While a chow has a more aloof demeanor, he still prefers being in close company with his family pack. He is not a dog to be left outside and definitely never tied up. He will be fine left alone inside, quietly guarding the home for a few hours at a time until you return.
Training: Chow dogs belong in the hands of confident - yet low key - owners and they need to be trained early. They are independent, intelligent thinkers and will enjoy creative training techniques that are not repetitive or boring. Owners need to establish themselves in the alpha position and gain their respect with a firm and consistent appproach, coupled with lots of praise and positive feedback. A Chow will not respond to harsh treatment - he must be trained in a loving manner that respects his dignity. Early socialization is most important plus getting him used to being handled from a young age.
The Chow Chow dog usually bonds most closely with its master and other family members if those members are seen as authority figures. When it comes to strangers, it is best to let them take their time to assess newcomers.
Health: Some Chow Chow dogs can have health issues related to their eyes, plus elbow and hip dysplasia. Finding a reliable vet to evaluate their health soon after you acquire one, is a good idea not only for his on-going care, but also to get him accustomed to being handled in this setting.
Activity Level:Left to their own devices, Chows can become a bit fond of the couch. Like all dogs, they need a decent walk each day for both mental and physical health.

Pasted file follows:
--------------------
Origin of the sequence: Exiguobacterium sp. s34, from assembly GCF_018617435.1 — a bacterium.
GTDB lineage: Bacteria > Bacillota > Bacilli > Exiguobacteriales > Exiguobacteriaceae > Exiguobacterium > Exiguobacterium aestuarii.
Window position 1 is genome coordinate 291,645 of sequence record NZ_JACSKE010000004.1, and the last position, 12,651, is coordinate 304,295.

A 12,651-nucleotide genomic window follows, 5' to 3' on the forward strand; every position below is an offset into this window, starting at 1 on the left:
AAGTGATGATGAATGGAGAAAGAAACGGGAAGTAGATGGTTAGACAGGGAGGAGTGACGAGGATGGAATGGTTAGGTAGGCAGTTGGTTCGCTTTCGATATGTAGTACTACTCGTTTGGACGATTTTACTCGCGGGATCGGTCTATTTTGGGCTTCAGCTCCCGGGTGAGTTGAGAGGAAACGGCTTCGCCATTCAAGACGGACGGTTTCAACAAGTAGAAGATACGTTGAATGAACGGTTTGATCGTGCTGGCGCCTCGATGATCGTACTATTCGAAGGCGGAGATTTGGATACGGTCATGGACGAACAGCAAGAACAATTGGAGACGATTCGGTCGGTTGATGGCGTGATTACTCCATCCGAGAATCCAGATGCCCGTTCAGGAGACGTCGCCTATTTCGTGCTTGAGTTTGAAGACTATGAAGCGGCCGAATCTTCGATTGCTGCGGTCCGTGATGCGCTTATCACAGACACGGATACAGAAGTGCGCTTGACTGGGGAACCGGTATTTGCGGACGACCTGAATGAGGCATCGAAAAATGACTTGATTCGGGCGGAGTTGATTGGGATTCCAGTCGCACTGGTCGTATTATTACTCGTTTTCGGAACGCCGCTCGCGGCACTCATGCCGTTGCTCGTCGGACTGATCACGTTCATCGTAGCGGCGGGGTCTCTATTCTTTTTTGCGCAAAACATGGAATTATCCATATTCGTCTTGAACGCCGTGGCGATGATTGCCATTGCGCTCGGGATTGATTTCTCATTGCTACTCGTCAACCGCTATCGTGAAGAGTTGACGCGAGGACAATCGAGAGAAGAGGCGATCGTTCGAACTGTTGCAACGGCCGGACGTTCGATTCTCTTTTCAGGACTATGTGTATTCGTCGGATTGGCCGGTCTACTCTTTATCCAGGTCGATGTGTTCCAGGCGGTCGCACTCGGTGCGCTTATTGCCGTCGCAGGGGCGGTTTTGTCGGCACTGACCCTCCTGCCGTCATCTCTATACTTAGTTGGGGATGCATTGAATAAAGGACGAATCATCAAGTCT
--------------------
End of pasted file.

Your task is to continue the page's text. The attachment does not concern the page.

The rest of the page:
Out of respect for their heavy overcoat, try to take them out during the coolest hours especially during the summer months. When they are outside free-roaming in a yard, a shady area with access to water is a must.
Space Needs:Chow Chow dogs can do okay in house or apartment if daily walks and other exercise is provided. Outside areas should have plenty of shady spots and availability of water as their coat does makes them heat up much faster than most breeds. On warm days, a chow dogs prefer to be air-conditioned.
Children:This breed is very powerful and can be stubborn. Although families have noted their affection for children, temperaments within the breed can be quite variable.
Finding a responsible breeder who can attest to temperament is highly recommended to those considering the Chow as a family companion.
Elderly:Chow Chow dogs can be good companions for active seniors with confident, forthright personalities and those who can manage his daily walks. Would not do well with a meek or passive owner.
A very useful guide book providing great insights into Chow Chow dogs. Recommended for new owners or prospective owners to help them gain a clear understanding of this unconventional dog breed and its needs. Includes health care, training, breeding and showing.
Share Your Chow Knowledge
- Do you own a Chow Chow or have previously owned one?
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Train Your Chow
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Train him to be a good citizen.